A former Obama administration health official said on Monday that the shift in the U.S. toward personal choice when it comes to COVID 19 precautions could backfire.
My biggest issue with the theme of it's-your-call that s out there is that we don't do this in any other area of illness, health, or disease or burden, said Dr. Kavita Patel, a physician who served as a health policy director in the Obama administration and told CNBC squawk Box in an interview Monday.
Many health officials favor voluntary masking, boosters, and isolation time after exposure to COVID 19 rather than stricter previous mandates and recommendations after exposure to COVID-19, a move that is a significant shift from the past two years of the epidemic. The idea is that with a majority of the population vaccinated and treatments available that make severe or deadly COVID cases less likely for most people, COVID precautions can become a matter of personal risk.
There is a need for government to empower people to use tools that are readily available, and people are going to choose different levels of protection based on their tolerance of risk and how much they want to avoid COVID- 19, according to Leana Wen, an emergency physician and professor at George Washington University.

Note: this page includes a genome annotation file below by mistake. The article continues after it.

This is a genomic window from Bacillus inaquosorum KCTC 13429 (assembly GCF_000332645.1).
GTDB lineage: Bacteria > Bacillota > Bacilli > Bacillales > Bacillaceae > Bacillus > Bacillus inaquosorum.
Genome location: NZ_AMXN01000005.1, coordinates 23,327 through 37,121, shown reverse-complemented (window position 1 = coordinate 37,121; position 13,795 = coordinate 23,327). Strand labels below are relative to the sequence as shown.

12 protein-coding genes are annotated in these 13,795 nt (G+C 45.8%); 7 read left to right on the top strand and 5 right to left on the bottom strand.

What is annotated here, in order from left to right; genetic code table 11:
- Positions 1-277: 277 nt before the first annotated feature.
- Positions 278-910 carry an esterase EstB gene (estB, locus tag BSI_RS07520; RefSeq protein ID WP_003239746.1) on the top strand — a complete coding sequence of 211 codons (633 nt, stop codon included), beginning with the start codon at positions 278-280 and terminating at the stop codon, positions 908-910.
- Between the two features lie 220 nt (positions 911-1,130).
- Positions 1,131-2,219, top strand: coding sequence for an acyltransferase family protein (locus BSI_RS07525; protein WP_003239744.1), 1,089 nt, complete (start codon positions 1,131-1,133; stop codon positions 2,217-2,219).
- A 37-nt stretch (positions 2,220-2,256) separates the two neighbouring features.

That seems like a very poor way for a country that has been told for two years, Here s what you need to do, here s how you need to do it, and now we do what? Tell people to go to Covid.gov and cross their fingers and hope that they can navigate the site and get to treatment? She told CNBC.
On Monday a federal judge in Florida voided the Biden administration mask mandate on airplanes and other public transportation. The White House said the TSA will no longer enforce masking at airports, and major airlines made masking optional on flights, leading to cheers from some and disappointment from others.
COVID 19 cases are rising across the country, as a result of the BA. The U.S. averaged 37,619 new cases a day as of Sunday, an increase of 39% over the previous two weeks, according to a New York Times tracker. Hospitalizations fell by 7% to a per-day average of 14,768 and deaths dropped by 21% to an average of 511 a day, the lowest point since the early months of the Pandemic in 2020.